Parker Hanks couldn’t have asked for much more to get his competitive juices flowing in his most recent appearance for the Springfield Cobras in the Show-Me Collegiate League.
Hanks was summoned to the mound in the sixth inning and the Cobras and Ozark Wild tied at 6. The first batter he faced was Wild outfielder Noah Suiter.
Hanks and Suiter, as locals are well aware, were teammates for three years at the prep level during their glory days at Ozark. Friends since their early youth, they’re your quintessential brothers from another mother.
“He’s a year older than me, but we’ve played together for years and we’re pretty close,” Hanks said. “I was out there to try to blow the ball by him. I was not letting him get the bragging rights in that matchup.”
Hanks fanned Suiter swinging.
“I gave him everything I got and luckily I got him,” he said. “That one was a little bit sweeter.”
Hanks went on to strike out the side in the sixth. After the Cobras took a 7-6 lead in the top of the seventh, he retired the Wild in order in the bottom of the inning to record the win.
“The fast ball was good,” Hanks said. “I got a strikeout and popup on sliders and got my other strikeouts on fast balls and changeups. I felt like all three pitches were working. I felt I established my fast ball from the first hitter and established the outside corner with a running fastball, a sinker basically.”
After the game, Hanks and Suiter emerged from their locker rooms together, but not a word was said about their duel. Hanks figured at some point he pitched against Suiter in an intra-squad scrimmage. But he believed this was the first time they faced each other in a game.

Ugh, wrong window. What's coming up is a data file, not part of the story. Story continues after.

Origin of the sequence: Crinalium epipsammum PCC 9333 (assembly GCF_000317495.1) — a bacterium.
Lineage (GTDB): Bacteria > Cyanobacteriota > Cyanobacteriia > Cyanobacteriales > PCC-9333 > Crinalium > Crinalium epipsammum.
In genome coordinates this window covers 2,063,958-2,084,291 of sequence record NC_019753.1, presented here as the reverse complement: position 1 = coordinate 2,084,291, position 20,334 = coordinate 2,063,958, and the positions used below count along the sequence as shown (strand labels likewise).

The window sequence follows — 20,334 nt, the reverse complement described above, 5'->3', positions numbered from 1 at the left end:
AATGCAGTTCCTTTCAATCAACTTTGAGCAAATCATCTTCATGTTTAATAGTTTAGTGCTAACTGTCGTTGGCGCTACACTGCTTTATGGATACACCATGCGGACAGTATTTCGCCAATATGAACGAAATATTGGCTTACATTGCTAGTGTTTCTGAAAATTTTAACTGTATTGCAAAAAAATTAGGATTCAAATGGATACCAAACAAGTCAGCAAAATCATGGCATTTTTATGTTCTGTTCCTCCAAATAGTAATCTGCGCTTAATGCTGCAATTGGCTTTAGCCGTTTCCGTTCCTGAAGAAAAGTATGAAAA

“He didn’t bring it up,” Hanks said of Suiter and their matchup. I’ll have to go and rag on him a little bit about it.”
Hanks wasn’t able to pitch the first two weeks of Show-Me League play, as he finished his spring semester classes at Northwestern. He’s since made four appearances for the Cobras, three in relief. His arm has responded as well as he could have hoped.
Hanks pitched in only one game for Northwestern this year, after receiving a platelet-rich plasma (PRP) injection to his left elbow last fall. He was 3-5 with a 5.50, 31 strikeouts and 17 walks in 36 innings a year ago as a freshman.
Almost exclusively a starter for Ozark, Hanks has shuffled between starting and relieving at Northwestern. A relief role is somewhat new to him, but he’s well-versed in the importance of making every pitch count coming out of the bullpen.
“I knew if I threw some zeroes up, we had a chance to win and luckily we pulled it out,” he said. "I tried to attack the hitters. In that spot, the biggest thing is attacking. The worst thing to do is walk the lead-off hitter coming out of the 'pen. You’ve got to get first-pitch strikes and trust your stuff.”
While noting late-inning circumstances with the outcome very much in doubt, Hanks related he relishes being on the mound in such a scenario.
“It’s the ultimate test and ultimate role. You know you’re in a position to help your team,” Hanks said. “You have all the adrenaline because you know if you don’t make quality pitches, you get burned and it could cost your team. I feel like I hunt for that role. I like to be in there during those times.
“Whenever my name is called, I have to be ready,” he added. “That mindset to be ready all the time is something I’ve developed and hope to continue.”